The Economics of Climate Change

I have worked in several areas of green business and things are getting better for sure. Nevertheless the bottom line that is stopping growth of clean energy use is the fact that it is free to pollute. When I have this discussion with friends that do not study this stuff on a daily basis we often end up in the same place. The friend claims that they want to do the right thing but it is just too expensive. If solar or wind were simply cheaper than coal, then that would have no problem buying solar or wind for their home.

Of course the discussion takes many turns. First I tell them that to buy solar or wind for their own home is like buying a power plant for the house. Right now they pay by the month because the central power plant was financed, so why not finance your own power plant?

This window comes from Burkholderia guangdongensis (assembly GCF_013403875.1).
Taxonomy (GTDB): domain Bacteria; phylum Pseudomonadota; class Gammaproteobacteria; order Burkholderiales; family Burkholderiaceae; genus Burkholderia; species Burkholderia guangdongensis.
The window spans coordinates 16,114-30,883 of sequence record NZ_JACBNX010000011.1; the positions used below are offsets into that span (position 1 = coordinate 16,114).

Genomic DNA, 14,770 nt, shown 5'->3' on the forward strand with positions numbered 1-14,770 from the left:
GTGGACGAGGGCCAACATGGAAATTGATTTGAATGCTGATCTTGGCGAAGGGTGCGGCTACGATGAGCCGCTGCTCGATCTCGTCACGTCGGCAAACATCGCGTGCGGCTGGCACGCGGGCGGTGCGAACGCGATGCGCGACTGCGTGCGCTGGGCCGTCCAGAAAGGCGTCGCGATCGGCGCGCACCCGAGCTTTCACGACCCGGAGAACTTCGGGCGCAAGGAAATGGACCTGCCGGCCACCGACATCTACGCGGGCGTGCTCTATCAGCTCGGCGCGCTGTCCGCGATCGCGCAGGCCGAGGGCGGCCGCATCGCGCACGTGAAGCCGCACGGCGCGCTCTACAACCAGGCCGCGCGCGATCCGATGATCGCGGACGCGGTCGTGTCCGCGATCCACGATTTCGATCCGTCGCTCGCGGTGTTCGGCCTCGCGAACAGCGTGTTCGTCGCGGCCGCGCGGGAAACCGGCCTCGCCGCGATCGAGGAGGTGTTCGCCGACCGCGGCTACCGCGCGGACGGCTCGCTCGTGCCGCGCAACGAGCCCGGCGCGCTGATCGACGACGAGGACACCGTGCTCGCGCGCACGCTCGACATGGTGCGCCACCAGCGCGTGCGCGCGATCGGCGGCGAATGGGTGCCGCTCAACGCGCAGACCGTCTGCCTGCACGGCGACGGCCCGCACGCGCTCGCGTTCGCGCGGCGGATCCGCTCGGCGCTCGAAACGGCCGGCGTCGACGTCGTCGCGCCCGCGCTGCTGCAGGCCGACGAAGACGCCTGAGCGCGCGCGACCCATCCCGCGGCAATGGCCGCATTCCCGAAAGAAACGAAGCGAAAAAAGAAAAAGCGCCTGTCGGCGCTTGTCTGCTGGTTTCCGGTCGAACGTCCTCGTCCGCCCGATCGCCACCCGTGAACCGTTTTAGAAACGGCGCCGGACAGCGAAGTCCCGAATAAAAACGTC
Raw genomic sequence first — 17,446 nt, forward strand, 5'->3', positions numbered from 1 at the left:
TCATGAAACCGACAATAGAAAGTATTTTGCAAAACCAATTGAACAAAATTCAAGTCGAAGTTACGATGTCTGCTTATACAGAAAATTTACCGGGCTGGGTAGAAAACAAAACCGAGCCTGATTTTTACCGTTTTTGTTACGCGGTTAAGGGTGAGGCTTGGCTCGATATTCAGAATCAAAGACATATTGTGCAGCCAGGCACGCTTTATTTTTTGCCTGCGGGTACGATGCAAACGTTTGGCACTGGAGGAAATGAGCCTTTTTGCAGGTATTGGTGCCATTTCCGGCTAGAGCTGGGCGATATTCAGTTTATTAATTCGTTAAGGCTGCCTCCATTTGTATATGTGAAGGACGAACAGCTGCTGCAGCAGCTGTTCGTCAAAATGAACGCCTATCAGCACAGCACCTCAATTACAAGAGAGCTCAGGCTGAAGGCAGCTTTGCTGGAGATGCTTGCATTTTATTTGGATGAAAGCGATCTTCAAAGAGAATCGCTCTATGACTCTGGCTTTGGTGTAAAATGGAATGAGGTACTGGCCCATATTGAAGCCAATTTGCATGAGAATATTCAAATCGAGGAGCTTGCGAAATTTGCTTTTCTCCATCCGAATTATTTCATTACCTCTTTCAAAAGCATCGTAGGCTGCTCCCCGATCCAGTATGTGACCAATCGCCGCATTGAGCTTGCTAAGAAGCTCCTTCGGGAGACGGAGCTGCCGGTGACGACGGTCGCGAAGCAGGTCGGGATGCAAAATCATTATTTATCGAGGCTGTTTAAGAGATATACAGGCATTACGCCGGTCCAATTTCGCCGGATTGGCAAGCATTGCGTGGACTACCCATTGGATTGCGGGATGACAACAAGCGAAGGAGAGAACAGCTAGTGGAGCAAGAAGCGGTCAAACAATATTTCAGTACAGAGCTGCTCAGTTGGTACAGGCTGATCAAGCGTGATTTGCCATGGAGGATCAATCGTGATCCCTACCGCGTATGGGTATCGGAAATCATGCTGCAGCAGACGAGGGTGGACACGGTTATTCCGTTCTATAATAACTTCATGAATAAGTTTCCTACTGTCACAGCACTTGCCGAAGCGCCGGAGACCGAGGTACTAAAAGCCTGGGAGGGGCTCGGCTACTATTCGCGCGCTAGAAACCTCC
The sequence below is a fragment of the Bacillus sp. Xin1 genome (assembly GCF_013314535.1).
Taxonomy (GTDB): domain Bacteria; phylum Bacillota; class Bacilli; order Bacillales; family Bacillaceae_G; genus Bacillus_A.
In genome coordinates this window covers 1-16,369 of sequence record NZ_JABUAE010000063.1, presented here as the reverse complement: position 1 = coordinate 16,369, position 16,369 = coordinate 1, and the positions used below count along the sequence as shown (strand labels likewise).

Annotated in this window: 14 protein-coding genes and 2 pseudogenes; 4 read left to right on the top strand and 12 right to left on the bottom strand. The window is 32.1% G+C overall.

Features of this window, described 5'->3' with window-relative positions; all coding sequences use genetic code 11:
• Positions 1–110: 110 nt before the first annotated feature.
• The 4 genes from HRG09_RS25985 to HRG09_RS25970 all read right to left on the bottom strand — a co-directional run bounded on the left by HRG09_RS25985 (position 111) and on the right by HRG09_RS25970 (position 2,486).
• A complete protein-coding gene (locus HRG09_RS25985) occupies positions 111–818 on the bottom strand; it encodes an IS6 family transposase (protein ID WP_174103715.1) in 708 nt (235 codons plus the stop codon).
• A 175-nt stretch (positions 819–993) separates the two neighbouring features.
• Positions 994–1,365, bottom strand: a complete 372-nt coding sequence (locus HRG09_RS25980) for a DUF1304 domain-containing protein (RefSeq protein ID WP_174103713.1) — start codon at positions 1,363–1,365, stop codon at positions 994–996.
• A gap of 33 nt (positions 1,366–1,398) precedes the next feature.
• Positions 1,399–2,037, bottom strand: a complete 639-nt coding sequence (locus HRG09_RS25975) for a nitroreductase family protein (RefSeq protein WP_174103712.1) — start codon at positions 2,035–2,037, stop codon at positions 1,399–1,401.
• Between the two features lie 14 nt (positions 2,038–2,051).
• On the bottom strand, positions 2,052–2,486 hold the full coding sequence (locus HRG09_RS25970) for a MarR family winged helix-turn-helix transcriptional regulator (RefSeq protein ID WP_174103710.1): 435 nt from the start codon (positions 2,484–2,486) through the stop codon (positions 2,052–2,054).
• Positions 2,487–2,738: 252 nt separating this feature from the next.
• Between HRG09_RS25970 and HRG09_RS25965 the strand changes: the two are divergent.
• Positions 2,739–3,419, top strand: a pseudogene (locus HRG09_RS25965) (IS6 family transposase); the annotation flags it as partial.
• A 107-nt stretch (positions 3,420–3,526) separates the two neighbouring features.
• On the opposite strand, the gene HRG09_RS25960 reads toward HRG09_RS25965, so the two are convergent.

Secondly though, I explain that the health and environmental costs are currently not figured in to existing pricing when buying energy from the grid that is usually produced from coal. I then go on to explain externalities. This usually takes at least one beer's worth of discussion for the non-financial types. Once they get it though, they see their energy in a whole new light.

Until there is a cost to energy, only a breakthrough technology will get us over the hump. The long but interesting article in the New York Times magazine is a great primer.